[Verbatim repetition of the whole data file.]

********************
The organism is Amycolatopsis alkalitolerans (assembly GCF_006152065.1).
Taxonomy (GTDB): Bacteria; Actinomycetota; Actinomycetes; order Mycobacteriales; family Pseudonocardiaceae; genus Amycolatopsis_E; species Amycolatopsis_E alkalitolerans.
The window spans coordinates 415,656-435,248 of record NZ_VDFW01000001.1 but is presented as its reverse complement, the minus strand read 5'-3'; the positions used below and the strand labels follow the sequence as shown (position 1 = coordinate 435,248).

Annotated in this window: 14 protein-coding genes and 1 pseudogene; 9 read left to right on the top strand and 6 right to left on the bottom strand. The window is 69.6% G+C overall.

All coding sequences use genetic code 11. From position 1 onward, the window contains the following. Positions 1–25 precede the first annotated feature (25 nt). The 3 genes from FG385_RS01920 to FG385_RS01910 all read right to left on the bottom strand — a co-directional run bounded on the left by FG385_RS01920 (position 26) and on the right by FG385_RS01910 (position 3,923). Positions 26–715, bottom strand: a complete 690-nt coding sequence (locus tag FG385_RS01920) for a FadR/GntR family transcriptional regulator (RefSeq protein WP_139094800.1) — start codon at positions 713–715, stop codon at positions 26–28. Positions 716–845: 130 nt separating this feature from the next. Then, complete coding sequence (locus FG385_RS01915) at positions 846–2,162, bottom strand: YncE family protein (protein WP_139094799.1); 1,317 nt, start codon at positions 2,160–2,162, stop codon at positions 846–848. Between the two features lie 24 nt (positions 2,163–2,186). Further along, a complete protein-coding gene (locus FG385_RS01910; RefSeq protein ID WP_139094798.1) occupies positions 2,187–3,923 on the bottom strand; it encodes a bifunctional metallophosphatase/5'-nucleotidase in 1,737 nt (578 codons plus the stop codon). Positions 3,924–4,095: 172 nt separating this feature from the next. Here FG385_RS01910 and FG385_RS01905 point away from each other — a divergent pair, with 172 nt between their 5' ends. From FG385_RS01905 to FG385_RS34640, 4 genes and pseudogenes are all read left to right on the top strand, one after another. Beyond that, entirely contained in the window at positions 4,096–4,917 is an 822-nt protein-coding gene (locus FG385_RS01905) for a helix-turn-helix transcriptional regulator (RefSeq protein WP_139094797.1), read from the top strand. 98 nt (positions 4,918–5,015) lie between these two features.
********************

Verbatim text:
The organism is Amycolatopsis alkalitolerans (assembly GCF_006152065.1).
Taxonomy (GTDB): Bacteria; Actinomycetota; Actinomycetes; order Mycobacteriales; family Pseudonocardiaceae; genus Amycolatopsis_E; species Amycolatopsis_E alkalitolerans.
The window spans coordinates 415,656-435,248 of record NZ_VDFW01000001.1 but is presented as its reverse complement, the minus strand read 5'-3'; the positions used below and the strand labels follow the sequence as shown (position 1 = coordinate 435,248).

Annotated in this window: 14 protein-coding genes and 1 pseudogene; 9 read left to right on the top strand and 6 right to left on the bottom strand. The window is 69.6% G+C overall.

All coding sequences use genetic code 11. From position 1 onward, the window contains the following. Positions 1–25 precede the first annotated feature (25 nt). The 3 genes from FG385_RS01920 to FG385_RS01910 all read right to left on the bottom strand — a co-directional run bounded on the left by FG385_RS01920 (position 26) and on the right by FG385_RS01910 (position 3,923). Positions 26–715, bottom strand: a complete 690-nt coding sequence (locus tag FG385_RS01920) for a FadR/GntR family transcriptional regulator (RefSeq protein WP_139094800.1) — start codon at positions 713–715, stop codon at positions 26–28. Positions 716–845: 130 nt separating this feature from the next. Then, complete coding sequence (locus FG385_RS01915) at positions 846–2,162, bottom strand: YncE family protein (protein WP_139094799.1); 1,317 nt, start codon at positions 2,160–2,162, stop codon at positions 846–848. Between the two features lie 24 nt (positions 2,163–2,186). Further along, a complete protein-coding gene (locus FG385_RS01910; RefSeq protein ID WP_139094798.1) occupies positions 2,187–3,923 on the bottom strand; it encodes a bifunctional metallophosphatase/5'-nucleotidase in 1,737 nt (578 codons plus the stop codon). Positions 3,924–4,095: 172 nt separating this feature from the next. Here FG385_RS01910 and FG385_RS01905 point away from each other — a divergent pair, with 172 nt between their 5' ends. From FG385_RS01905 to FG385_RS34640, 4 genes and pseudogenes are all read left to right on the top strand, one after another. Beyond that, entirely contained in the window at positions 4,096–4,917 is an 822-nt protein-coding gene (locus FG385_RS01905) for a helix-turn-helix transcriptional regulator (RefSeq protein WP_139094797.1), read from the top strand. 98 nt (positions 4,918–5,015) lie between these two features.